• Instead of the idea of building up a ramp or pathway over the rough ground, the Greek conveys more the sense of smoothing out or leveling the rough places on road, etc., which better suits the image of John’s ministry urging people to repent of their sins.

All three Synoptic Gospels follow the LXX, except for the substitution of au)tou= (“his”) in place of tou= qeou= h(mw=n (“of our God”), which may have been an intentional (Christian) modification; in any case, it helps to make the passage apply to Jesus, rather than God the Father (YHWH).

One may understand the early Christian use and application of Isa 40:3 three ways, or on three distinct levels:

  1. At the historical level—i.e. what John said about himself, or how he was viewed by people at the time
  2. In an eschatological or Messianic sense—John as the herald who prepares people for the coming of God (and His Judgment) at the end-time, and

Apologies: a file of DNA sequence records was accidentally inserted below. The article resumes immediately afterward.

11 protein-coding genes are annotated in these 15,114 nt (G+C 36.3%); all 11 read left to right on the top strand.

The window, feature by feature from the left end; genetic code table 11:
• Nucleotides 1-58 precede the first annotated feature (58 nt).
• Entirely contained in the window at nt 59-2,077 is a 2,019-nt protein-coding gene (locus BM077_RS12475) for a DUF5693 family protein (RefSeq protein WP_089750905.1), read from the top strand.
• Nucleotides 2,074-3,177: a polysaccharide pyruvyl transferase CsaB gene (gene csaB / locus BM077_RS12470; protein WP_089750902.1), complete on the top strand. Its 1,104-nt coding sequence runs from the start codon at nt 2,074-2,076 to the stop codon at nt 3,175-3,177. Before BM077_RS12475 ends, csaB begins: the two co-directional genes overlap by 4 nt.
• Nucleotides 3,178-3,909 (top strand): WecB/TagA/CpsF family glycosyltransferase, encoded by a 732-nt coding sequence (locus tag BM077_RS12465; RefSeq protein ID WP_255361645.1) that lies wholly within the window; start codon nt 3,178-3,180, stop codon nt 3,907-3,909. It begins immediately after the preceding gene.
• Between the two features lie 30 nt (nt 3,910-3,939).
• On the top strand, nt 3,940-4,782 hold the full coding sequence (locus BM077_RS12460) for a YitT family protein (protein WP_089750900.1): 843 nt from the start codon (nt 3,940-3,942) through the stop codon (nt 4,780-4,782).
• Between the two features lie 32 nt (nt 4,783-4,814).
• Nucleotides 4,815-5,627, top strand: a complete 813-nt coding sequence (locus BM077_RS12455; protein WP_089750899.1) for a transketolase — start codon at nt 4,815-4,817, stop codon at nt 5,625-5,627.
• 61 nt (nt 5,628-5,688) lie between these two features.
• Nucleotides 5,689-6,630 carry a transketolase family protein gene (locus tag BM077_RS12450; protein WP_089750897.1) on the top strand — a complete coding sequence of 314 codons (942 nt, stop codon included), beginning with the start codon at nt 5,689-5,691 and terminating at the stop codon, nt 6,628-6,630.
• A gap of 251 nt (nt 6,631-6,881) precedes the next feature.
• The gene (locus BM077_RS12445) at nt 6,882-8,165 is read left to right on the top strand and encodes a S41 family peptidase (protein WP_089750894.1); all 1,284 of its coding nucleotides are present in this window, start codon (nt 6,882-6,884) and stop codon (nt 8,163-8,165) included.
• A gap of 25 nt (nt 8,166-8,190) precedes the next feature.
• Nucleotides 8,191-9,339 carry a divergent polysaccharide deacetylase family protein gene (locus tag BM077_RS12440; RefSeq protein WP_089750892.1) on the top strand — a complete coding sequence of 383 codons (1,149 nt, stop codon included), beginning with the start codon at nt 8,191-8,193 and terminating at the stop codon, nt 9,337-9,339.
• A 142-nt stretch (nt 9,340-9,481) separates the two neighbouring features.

3. In relationship to Christ—as the forerunner who prepares people for the appearance of Jesus

It is easy to conflate these and to jump immediately to the specifically Christian (or Christological) interpretation. This, of course, would have been the understanding of the Gospel writers; however, I am not so certain that it properly explains how the association of John with Isa 40:3 came to be established in the Gospel tradition in the first place. This will be discussed further in the next daily note.